The “Rule of Thirds” one of the first things that budding digital photographers learn about in classes on photography and rightly so as it is the basis for well balanced and interesting shots. The rule of thirds is a compositional rule of thumb in visual arts such as painting, photography and design. The rule states that an image should be imagined as divided into nine equal parts by two equally-spaced horizontal lines and two equally-spaced vertical lines, and that important compositional elements should be placed along these lines or their intersections. Proponents of the technique claim that aligning a subject with these points creates more tension, energy and interest in the composition than simply centering the subject would. Read the rest of this entry ».
Here’s four ‘rules’ for landscape photography that might be helpful for those just starting out (ie they’re not meant as a definitive guide but rather a starting point) : Read the rest of this entry » .
As a landscape photographer, you’re always looking for new places to shoot. With each new location comes a new set of challenges to overcome. How am I going to make this picture? Where can I shoot? One thing is knowing the basics of taking great photos of the landscape, and another to execute them to perfection. The more you know, the better your chances to grab some jewelry that you can use in your portfolio.
These quick tips are not essential to every landscape picture you take, but bearing them in mind and applying them judiciously will improve your picture-taking. Read the rest of this entry »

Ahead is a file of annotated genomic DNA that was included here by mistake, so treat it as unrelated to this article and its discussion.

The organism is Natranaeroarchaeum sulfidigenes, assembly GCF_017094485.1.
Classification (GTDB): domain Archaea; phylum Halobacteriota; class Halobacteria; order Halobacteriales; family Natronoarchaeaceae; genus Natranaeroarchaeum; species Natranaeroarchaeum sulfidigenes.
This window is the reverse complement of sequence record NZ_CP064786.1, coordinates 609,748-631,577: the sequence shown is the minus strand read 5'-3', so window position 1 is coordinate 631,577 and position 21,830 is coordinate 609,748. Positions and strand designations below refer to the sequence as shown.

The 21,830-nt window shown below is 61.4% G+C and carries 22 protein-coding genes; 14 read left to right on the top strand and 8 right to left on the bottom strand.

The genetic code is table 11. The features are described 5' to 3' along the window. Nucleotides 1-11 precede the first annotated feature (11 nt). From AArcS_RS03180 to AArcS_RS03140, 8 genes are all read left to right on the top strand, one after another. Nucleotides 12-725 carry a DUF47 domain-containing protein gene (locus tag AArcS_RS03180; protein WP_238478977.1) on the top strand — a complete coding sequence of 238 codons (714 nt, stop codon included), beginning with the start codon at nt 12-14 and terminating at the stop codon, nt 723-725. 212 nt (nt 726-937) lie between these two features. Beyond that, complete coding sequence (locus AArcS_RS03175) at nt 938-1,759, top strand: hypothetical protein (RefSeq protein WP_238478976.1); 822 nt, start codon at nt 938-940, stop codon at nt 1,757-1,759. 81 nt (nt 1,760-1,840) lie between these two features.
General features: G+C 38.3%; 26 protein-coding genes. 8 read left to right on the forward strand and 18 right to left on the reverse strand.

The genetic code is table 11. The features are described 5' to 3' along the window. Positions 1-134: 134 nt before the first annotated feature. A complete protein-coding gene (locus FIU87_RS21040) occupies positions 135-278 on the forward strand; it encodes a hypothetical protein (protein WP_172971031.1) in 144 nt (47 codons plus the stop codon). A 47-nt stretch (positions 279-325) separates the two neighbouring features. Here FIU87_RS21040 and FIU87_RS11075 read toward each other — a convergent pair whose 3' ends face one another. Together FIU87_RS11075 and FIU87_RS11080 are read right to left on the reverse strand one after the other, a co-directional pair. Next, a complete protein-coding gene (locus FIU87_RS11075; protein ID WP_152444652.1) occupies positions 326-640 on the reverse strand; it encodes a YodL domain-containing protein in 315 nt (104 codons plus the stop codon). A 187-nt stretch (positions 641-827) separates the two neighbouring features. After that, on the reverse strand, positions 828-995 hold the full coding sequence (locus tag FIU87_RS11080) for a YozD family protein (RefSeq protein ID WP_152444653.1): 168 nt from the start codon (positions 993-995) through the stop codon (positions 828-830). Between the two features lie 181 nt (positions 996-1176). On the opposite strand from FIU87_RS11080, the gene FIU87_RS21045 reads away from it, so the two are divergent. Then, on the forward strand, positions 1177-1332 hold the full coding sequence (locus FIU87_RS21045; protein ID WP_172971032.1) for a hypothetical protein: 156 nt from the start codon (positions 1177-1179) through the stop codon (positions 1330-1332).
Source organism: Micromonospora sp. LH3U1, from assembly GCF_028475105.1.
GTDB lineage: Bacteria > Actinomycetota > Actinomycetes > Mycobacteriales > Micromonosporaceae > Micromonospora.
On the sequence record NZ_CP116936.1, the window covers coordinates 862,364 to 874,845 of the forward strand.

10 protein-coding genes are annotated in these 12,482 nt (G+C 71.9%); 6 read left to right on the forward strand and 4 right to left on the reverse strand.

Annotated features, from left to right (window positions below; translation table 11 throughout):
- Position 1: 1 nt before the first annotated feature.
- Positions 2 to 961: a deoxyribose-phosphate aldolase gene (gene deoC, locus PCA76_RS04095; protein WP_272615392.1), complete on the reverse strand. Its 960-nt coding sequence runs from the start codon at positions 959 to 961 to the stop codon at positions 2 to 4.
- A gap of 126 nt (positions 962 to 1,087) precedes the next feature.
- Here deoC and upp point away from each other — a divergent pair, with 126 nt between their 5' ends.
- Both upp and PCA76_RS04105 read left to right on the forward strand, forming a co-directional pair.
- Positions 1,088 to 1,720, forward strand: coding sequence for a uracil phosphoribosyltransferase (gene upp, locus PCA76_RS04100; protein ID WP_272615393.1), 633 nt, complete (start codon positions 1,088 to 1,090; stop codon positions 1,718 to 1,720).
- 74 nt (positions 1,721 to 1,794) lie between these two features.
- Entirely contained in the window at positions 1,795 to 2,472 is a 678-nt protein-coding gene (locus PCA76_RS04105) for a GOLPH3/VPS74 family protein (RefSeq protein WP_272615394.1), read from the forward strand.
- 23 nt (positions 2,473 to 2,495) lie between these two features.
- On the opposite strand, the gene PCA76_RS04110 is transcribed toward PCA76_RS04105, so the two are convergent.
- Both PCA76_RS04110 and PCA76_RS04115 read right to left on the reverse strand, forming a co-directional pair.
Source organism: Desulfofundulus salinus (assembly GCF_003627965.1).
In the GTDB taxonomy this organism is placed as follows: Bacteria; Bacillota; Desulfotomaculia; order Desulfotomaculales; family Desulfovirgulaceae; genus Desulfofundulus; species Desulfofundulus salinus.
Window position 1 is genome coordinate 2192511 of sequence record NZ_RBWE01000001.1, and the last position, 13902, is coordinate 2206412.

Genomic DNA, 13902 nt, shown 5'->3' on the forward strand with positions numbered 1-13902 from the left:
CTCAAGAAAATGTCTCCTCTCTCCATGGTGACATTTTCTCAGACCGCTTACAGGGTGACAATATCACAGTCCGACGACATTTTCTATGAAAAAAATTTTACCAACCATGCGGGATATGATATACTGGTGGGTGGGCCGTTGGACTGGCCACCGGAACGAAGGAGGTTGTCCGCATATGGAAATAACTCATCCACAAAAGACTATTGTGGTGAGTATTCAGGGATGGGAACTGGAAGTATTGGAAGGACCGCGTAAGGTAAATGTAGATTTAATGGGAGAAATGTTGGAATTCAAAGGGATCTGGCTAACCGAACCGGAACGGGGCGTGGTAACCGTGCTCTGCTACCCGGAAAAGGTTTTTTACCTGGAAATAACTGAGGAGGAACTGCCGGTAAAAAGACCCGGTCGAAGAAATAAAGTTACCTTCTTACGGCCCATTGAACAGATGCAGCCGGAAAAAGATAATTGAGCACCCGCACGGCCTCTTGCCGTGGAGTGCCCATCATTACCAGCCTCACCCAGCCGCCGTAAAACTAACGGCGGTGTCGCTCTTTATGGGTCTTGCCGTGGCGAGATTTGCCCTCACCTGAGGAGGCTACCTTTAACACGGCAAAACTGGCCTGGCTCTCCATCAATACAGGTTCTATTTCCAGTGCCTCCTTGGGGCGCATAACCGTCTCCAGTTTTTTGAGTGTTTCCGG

Related Photography Ideas for rule of third at OneSlidePhotography.com
Canon’s EOS 5D Mark II is a digital SLR camera that’s designed primarily for serious enthusiasts, yet it also has plenty to entice new D-SLR users. It’s a cut above mid-range D-SLR digital cameras, so it’s expensive, but you do get a lot for your money. Compact, lightweight with environmental protection, EOS 5D successor boasts […]
You who may be a newbie in the world of photography may be wondering: “Why do professional photographers, especially studio and fashion photographers, spend big bucks on expensive full-framed cameras?” Or maybe if there are full-framed DSLR users amongst the readers please feel free to comment below. The following are some of the benefits of […]
Selective color photography is a photography technique where the resulting photos will have a few prominent colors against a black and white background. The following is tips and tricks to achieving a selective color photograph using adobe photoshop. These steps are simple, and can be done by even the most novices in digital editing. 1. […]
Sensors allow DSLR cameras to capture light and produce the digital image. It is, in short, the heart of a DSLR camera. Because they are charged, they have a strong tendency to attract dust particles. Properly keeping the lens cap on when the camera is not in use would usually be enough to protect the […]
A once commercial photographer who did a lot of sport and magazine work, Graham Monro took his professional skills over to the domestic field of photography where he exclusively shoots portraits. In this video, he explains great tips to achieve phenomenal photographs of families and children. Though the video’s title explains that it explains wedding […]
Questions concerning Shutter Counts often arise in forum conversations or discussions among beginner photographers. DSLRs, which eliminate the need for film rolls, are often deemed limitless in its usage. Photograph at will, examine results, and if not satisfactory, a simple push of the delete. Without even a thought, the user may have photographed thousands of […]
There is one feature in the average pocket camera that you should avoid the usage of: the digital zoom. Why? Here is the explanation: Usually, a pocket point-and-shoot camera is equipped with lenses that have two zoom capabilities: optical and digital zoom. When you use the optical zoom, the optic glass component inside the lens […]